Dana Al-Abdulla

Cyber Security and Data Privacy Expert, State of Qatar
Dana Al-Abdulla leads national cybersecurity government responsibilities and functions in the State of Qatar. With more than 16 years of experience in cybersecurity, she has contributed to many national initiatives, such as the establishment of the Qatar Computer Emergency Response Team (Q-CERT), working on improving the cybersecurity posture in Qatar with her expertise in incident response and penetration testing. In addition, she has led the establishment of national information security compliance initiatives, fostering trust in the cybersecurity supply chain through establishing and supervising assurance programs. Dana is now leading national cyber governance initiatives, including cybersecurity strategy, national cybersecurity policies and standards, national cyber risks, and data privacy regulations.
Dana is a computer engineer and holds a Master’s degree from HEC Paris in Strategic Business Unit Management. She is certified as a GIAC Security Leadership Professional (GSLC) and a Global Industrial Cyber Security Professional (GICSP).
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What does a typical day of work look like for you?

A typical workday is busy with new or ongoing activities related to national cybersecurity initiatives of various scopes and impacts. These initiatives include national cybersecurity policies, critical infrastructure protection efforts, cyber assurance programs and data privacy supervision.
With many priorities, effectively planning tasks and organizing schedules are critical success factors.

What aspects of your career journey have taken you by surprise?

Moving from the technical domain of cybersecurity to the governance domain was not the journey I expected at the beginning of my career. I’ve always been proud and confident about developing my career on the technical side of cybersecurity. I assumed I would never find passion on the governance side.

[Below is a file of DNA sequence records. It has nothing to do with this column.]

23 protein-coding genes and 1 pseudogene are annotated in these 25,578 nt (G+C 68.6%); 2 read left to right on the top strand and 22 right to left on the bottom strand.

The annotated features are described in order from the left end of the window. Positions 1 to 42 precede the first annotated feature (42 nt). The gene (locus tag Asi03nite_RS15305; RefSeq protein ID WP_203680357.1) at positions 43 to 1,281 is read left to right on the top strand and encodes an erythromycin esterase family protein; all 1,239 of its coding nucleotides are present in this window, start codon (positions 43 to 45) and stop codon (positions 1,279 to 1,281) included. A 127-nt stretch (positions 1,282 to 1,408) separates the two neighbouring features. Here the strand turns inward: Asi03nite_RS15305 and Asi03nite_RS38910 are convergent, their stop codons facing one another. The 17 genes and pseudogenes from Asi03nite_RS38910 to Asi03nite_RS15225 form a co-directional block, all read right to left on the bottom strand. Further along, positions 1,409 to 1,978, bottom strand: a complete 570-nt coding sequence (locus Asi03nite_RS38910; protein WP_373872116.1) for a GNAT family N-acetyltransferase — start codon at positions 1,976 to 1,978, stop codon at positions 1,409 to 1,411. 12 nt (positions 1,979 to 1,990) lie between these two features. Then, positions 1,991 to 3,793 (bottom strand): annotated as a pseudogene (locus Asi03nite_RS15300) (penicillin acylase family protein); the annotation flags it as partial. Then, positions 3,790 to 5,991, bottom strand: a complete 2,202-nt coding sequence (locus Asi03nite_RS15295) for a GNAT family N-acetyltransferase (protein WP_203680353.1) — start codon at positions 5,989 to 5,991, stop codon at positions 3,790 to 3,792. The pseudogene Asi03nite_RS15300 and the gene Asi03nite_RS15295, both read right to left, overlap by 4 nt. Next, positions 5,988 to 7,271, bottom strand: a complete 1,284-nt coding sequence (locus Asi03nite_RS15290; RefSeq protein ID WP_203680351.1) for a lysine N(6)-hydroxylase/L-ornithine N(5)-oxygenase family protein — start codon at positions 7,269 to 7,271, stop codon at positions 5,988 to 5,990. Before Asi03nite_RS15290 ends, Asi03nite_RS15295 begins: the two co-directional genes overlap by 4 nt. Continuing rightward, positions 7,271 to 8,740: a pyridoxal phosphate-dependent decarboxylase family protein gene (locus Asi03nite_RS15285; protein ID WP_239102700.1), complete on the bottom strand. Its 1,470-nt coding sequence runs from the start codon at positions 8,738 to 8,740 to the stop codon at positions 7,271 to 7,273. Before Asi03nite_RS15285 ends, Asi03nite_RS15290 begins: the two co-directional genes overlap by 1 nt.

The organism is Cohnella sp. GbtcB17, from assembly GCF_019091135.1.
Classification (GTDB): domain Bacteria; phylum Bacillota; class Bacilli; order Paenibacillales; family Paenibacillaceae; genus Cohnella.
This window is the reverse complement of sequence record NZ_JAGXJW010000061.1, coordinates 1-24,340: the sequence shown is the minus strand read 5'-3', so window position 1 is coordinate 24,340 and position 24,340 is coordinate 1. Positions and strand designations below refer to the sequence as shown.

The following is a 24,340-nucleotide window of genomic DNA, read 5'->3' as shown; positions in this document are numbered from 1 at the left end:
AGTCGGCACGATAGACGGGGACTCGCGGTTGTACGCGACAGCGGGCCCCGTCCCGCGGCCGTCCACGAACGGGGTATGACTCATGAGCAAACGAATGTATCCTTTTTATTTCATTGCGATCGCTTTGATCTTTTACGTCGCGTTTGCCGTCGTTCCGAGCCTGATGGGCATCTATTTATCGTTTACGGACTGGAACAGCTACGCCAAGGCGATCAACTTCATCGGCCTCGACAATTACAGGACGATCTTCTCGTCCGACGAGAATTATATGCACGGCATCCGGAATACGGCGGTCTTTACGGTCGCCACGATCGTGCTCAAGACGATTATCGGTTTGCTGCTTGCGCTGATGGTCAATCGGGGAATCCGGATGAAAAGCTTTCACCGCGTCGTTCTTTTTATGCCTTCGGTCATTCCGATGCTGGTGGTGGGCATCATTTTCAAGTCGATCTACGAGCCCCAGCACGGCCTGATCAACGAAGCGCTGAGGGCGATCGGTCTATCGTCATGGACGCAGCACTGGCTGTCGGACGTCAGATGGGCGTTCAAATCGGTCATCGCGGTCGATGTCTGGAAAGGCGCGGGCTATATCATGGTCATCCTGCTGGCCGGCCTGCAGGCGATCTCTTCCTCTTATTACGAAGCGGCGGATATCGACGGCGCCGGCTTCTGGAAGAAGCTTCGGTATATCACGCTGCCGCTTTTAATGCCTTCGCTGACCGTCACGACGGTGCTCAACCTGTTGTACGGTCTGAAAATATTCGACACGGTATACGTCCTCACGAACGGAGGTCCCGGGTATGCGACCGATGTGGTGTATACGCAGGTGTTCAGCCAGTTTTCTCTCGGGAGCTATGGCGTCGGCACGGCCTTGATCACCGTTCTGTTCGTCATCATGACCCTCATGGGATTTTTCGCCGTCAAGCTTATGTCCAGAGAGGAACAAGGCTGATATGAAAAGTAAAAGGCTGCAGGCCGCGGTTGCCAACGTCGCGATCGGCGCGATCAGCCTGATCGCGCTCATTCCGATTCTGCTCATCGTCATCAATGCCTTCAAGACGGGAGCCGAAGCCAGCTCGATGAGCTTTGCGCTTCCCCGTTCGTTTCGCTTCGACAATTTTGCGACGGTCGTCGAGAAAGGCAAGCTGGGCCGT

However, that assumption has entirely changed after accepting the opportunity to lead a government unit that supervises cyber compliance programs. After this slight twist in my career path, it took me a while to find myself and construct a vivid vision and objectives related to cybersecurity governance. Gradually, I started to enjoy it and feel more passionate about it day after day.

Tell us about the cyber project you're most proud of working on in your career.

I started a cybersecurity awareness blog with a friend early in my career. I am still proud of that blog because it uniquely shares information and explains cybersecurity through Arabic literature and simplicity. It was one of the projects I enjoyed working on because it combined my passion for cybersecurity with my Arabic writing skills. I am proud to know that one of the articles is taught by the Arabic department of a local university as an example of literature and technical content.

How has public perception of cybersecurity changed over the course of your career, and how do you predict in the future?

I assume that everyone using technology has been targeted or heard of someone targeted by cyberattacks. Therefore, I think the perception of cybersecurity has vividly changed due to the rise of phishing campaigns that pressured the public to gain awareness about protecting themselves online and to understand the importance of cybersecurity. I think awareness of cybersecurity’s significance will keep rising as emerging technologies become closer to our lives. The world will need more cybersecurity professionals than in the past.

Tell us about your first job (can be anything!) and one lesson you might have learned from it.

My first job as an incident response specialist involved considerable hardship. It was extremely challenging to conduct self-learning activities and time-consuming to develop knowledge and experience. The plethora of information related to cyber incident management, including tutorials and simulation platforms available online, is different from what it used to be a decade ago. I remember spending many hours troubleshooting virtual machines to understand how a simple tool works. Trying to learn it all from the beginning was not good practice. I would summarize the lesson learned from that time as having a good mentor at the beginning of your career. I would also recommend asking for more guidance to boost your learning experience.

What’s one piece of advice you’d give your younger self about getting started in cyber?

Tell us about a role model or mentor who has helped shape your career.

A meeting gets canceled and you have a surprise 30 minute window of free time — how do you spend it?

I would use that time to reply to emails.

What are the ways you stay grounded and take care of yourself?

When you think about your personal legacy as a leader, what do you hope people will remember?